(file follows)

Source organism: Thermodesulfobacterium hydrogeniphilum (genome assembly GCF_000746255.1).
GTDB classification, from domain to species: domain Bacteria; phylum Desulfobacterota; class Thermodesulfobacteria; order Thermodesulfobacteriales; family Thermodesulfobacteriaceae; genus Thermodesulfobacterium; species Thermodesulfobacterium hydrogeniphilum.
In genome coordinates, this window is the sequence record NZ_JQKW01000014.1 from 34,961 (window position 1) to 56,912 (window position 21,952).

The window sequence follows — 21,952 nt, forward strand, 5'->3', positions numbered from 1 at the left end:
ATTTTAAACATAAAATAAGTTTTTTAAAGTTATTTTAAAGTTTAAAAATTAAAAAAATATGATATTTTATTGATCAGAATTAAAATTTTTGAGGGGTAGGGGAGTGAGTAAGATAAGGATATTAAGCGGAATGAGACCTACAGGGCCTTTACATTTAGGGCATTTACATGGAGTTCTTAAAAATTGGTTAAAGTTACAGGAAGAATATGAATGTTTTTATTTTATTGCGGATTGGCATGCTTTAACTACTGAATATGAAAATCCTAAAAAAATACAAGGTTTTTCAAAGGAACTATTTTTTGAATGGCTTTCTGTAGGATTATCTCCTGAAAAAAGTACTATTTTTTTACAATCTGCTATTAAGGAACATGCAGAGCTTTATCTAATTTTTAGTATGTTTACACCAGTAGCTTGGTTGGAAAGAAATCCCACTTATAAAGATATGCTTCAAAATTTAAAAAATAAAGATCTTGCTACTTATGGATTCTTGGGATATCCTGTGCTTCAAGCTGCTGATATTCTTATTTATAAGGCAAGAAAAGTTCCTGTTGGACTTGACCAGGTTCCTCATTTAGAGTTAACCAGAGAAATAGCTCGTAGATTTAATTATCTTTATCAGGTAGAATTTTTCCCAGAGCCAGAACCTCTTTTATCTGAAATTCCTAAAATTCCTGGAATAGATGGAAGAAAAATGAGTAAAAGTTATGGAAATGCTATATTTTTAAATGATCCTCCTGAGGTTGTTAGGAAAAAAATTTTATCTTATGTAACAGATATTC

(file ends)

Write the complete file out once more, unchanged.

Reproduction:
Source organism: Thermodesulfobacterium hydrogeniphilum (genome assembly GCF_000746255.1).
GTDB classification, from domain to species: domain Bacteria; phylum Desulfobacterota; class Thermodesulfobacteria; order Thermodesulfobacteriales; family Thermodesulfobacteriaceae; genus Thermodesulfobacterium; species Thermodesulfobacterium hydrogeniphilum.
In genome coordinates, this window is the sequence record NZ_JQKW01000014.1 from 34,961 (window position 1) to 56,912 (window position 21,952).

The window sequence follows — 21,952 nt, forward strand, 5'->3', positions numbered from 1 at the left end:
ATTTTAAACATAAAATAAGTTTTTTAAAGTTATTTTAAAGTTTAAAAATTAAAAAAATATGATATTTTATTGATCAGAATTAAAATTTTTGAGGGGTAGGGGAGTGAGTAAGATAAGGATATTAAGCGGAATGAGACCTACAGGGCCTTTACATTTAGGGCATTTACATGGAGTTCTTAAAAATTGGTTAAAGTTACAGGAAGAATATGAATGTTTTTATTTTATTGCGGATTGGCATGCTTTAACTACTGAATATGAAAATCCTAAAAAAATACAAGGTTTTTCAAAGGAACTATTTTTTGAATGGCTTTCTGTAGGATTATCTCCTGAAAAAAGTACTATTTTTTTACAATCTGCTATTAAGGAACATGCAGAGCTTTATCTAATTTTTAGTATGTTTACACCAGTAGCTTGGTTGGAAAGAAATCCCACTTATAAAGATATGCTTCAAAATTTAAAAAATAAAGATCTTGCTACTTATGGATTCTTGGGATATCCTGTGCTTCAAGCTGCTGATATTCTTATTTATAAGGCAAGAAAAGTTCCTGTTGGACTTGACCAGGTTCCTCATTTAGAGTTAACCAGAGAAATAGCTCGTAGATTTAATTATCTTTATCAGGTAGAATTTTTCCCAGAGCCAGAACCTCTTTTATCTGAAATTCCTAAAATTCCTGGAATAGATGGAAGAAAAATGAGTAAAAGTTATGGAAATGCTATATTTTTAAATGATCCTCCTGAGGTTGTTAGGAAAAAAATTTTATCTTATGTAACAGATATTC